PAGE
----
One of the strongest themes in this election cycle is the public outcry of injustice against our most vulnerable citizens, but I believe that in many ways, individuals of mental illness have been silent victims in this election cycle.
The mental health of the major candidates running for office is frequently challenged. Political commentators will provide, despite their wanting knowledge of the latest DSM, a vast array of diagnoses for the mental health of our candidates running for office. Each week, dozens of opinion writers, talk show hosts, and political pundits will refer to these candidates with a diverse palette of insults historically directed at the mentally ill: “Maniac,” “Narcissist,” “Sociopath,” “Psychopath,” “Crazy,” “Nut,” “Lunatic,” “Madman”…the list goes on.
Maybe Trump and Clinton do have mental illnesses, but I would wager that most of us are not practicing psychiatrists who are qualified to provide sound diagnosis of our candidates’ mental health. Their conduct in public does not sufficiently prove anything about their mental health. So why then, in a time when we are beginning to uncover just how severe our mental health crisis is both nationally and on college campuses, are we so liberal in our diagnoses of our candidates?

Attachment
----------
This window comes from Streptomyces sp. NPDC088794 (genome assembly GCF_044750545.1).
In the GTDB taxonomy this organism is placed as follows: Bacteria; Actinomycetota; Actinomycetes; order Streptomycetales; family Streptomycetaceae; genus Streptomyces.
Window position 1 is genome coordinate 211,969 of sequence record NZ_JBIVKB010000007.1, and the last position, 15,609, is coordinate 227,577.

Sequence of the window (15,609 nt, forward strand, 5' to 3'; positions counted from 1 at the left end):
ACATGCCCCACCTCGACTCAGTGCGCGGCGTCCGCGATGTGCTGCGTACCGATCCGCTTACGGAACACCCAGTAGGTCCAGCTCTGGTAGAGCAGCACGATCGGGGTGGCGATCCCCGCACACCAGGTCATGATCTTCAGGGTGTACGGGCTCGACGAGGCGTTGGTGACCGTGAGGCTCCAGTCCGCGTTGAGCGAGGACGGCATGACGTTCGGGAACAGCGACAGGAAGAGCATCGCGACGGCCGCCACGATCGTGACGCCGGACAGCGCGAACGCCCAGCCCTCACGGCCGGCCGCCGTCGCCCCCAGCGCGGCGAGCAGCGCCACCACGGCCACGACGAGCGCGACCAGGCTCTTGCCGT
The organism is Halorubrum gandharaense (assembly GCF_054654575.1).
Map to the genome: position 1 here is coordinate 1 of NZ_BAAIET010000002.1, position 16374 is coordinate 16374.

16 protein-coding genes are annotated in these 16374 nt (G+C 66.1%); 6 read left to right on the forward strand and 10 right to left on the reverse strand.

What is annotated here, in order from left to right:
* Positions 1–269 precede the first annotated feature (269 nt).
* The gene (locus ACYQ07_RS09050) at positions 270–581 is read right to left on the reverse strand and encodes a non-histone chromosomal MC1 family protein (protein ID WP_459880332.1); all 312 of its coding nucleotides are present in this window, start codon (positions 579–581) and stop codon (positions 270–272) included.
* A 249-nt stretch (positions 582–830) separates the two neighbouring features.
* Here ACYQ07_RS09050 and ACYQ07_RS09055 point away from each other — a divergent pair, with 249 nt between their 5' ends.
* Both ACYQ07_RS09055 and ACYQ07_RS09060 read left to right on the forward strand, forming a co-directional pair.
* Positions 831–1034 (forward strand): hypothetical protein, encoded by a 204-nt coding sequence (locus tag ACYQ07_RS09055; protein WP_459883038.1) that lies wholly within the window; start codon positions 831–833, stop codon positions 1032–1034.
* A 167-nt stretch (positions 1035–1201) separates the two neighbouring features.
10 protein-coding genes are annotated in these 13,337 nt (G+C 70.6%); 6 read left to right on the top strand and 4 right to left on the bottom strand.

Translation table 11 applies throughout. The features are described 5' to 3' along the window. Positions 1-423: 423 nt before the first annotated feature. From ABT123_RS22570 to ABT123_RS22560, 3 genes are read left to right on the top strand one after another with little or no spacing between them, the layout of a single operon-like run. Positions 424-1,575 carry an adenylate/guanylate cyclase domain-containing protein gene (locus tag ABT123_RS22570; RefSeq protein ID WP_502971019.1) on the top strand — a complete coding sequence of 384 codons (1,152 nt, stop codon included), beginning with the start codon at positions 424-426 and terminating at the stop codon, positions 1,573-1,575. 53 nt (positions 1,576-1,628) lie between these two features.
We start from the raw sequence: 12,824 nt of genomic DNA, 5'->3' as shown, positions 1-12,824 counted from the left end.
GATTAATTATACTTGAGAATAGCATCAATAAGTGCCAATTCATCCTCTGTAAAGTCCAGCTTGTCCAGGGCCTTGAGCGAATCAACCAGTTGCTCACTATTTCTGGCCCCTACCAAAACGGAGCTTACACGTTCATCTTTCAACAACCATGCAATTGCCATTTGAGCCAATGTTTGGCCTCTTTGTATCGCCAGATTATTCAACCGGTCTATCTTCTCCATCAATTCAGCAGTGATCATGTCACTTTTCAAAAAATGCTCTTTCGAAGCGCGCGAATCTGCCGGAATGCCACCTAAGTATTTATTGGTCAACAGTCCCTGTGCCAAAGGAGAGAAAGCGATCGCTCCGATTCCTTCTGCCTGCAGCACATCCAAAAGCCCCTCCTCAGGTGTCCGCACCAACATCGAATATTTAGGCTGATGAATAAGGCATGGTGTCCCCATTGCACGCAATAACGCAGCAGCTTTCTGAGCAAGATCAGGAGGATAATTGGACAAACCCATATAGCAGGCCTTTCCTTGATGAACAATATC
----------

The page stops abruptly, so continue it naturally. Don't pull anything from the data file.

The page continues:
No doubt, this has been a long standing and normalized tradition in American politics and I suspect the tradition is much older than that. Today, our understanding of mental health has certainly progressed and the stigmas around talking about mental health are slowly being peeled away. However, political journalists and commentators uphold these stigmas by using words like “hysterical” and “crazy” to undermine candidates. This reinforces the stigma around mental health, and make it harder for people with mental illnesses to seek help.
Furthermore, it reinforces the notion that people who have mental illnesses are somehow unqualified to run for public office or strive for positions of leadership in our government, community and businesses. One example: using the phrase “maniac” to denigrate the leadership qualities of either candidate doesn’t shame the candidates, it shames the people who quietly suffer from bipolar disorder and schizophrenia.
Trump’s strong authoritarian notes do not make him a lunatic, Hillary Clinton’s shrewd political maneuvering does not make her a sociopath, and Gary Johnson’s failure to immediately recall what Aleppo is does not mean he has dementia. We can’t change how people talk about mental illness on prime-time news, but we can make small changes in our own lives and pay more respect to our peers by refraining from using the DSM as a thesaurus when talking about political candidates.
I encourage each and every Lawrentian to think critically about their descriptive choices this election cycle in the hopes that we can create a more welcoming and open space in which mental health can be discussed without fear and reservation, as well encourage the use of our counseling services to their fullest potential.